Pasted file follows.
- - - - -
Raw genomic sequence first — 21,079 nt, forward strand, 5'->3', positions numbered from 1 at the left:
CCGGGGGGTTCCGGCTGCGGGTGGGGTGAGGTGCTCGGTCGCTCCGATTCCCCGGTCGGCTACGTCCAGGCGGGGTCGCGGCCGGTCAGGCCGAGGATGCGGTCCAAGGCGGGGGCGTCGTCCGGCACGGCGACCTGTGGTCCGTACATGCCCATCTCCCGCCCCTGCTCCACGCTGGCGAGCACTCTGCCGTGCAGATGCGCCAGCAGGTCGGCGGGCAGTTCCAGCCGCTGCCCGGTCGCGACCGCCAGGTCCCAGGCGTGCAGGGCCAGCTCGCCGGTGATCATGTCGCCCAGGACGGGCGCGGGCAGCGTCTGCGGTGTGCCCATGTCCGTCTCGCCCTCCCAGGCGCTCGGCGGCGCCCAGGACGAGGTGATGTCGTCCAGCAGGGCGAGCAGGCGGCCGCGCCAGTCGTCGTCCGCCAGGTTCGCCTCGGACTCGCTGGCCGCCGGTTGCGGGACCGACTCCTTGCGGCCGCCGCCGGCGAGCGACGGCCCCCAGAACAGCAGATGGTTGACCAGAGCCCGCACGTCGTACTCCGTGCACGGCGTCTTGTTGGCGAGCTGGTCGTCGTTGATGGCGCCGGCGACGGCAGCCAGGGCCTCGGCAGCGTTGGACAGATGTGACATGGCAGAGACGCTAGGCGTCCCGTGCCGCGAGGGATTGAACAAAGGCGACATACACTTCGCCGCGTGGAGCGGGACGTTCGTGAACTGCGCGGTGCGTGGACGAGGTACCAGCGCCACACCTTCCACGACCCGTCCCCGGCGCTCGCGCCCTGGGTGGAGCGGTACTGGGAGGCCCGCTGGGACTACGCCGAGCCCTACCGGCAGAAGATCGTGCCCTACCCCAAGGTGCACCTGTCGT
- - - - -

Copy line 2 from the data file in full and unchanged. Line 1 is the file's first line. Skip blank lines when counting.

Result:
CCGGGGGGTTCCGGCTGCGGGTGGGGTGAGGTGCTCGGTCGCTCCGATTCCCCGGTCGGCTACGTCCAGGCGGGGTCGCGGCCGGTCAGGCCGAGGATGCGGTCCAAGGCGGGGGCGTCGTCCGGCACGGCGACCTGTGGTCCGTACATGCCCATCTCCCGCCCCTGCTCCACGCTGGCGAGCACTCTGCCGTGCAGATGCGCCAGCAGGTCGGCGGGCAGTTCCAGCCGCTGCCCGGTCGCGACCGCCAGGTCCCAGGCGTGCAGGGCCAGCTCGCCGGTGATCATGTCGCCCAGGACGGGCGCGGGCAGCGTCTGCGGTGTGCCCATGTCCGTCTCGCCCTCCCAGGCGCTCGGCGGCGCCCAGGACGAGGTGATGTCGTCCAGCAGGGCGAGCAGGCGGCCGCGCCAGTCGTCGTCCGCCAGGTTCGCCTCGGACTCGCTGGCCGCCGGTTGCGGGACCGACTCCTTGCGGCCGCCGCCGGCGAGCGACGGCCCCCAGAACAGCAGATGGTTGACCAGAGCCCGCACGTCGTACTCCGTGCACGGCGTCTTGTTGGCGAGCTGGTCGTCGTTGATGGCGCCGGCGACGGCAGCCAGGGCCTCGGCAGCGTTGGACAGATGTGACATGGCAGAGACGCTAGGCGTCCCGTGCCGCGAGGGATTGAACAAAGGCGACATACACTTCGCCGCGTGGAGCGGGACGTTCGTGAACTGCGCGGTGCGTGGACGAGGTACCAGCGCCACACCTTCCACGACCCGTCCCCGGCGCTCGCGCCCTGGGTGGAGCGGTACTGGGAGGCCCGCTGGGACTACGCCGAGCCCTACCGGCAGAAGATCGTGCCCTACCCCAAGGTGCACCTGTCGT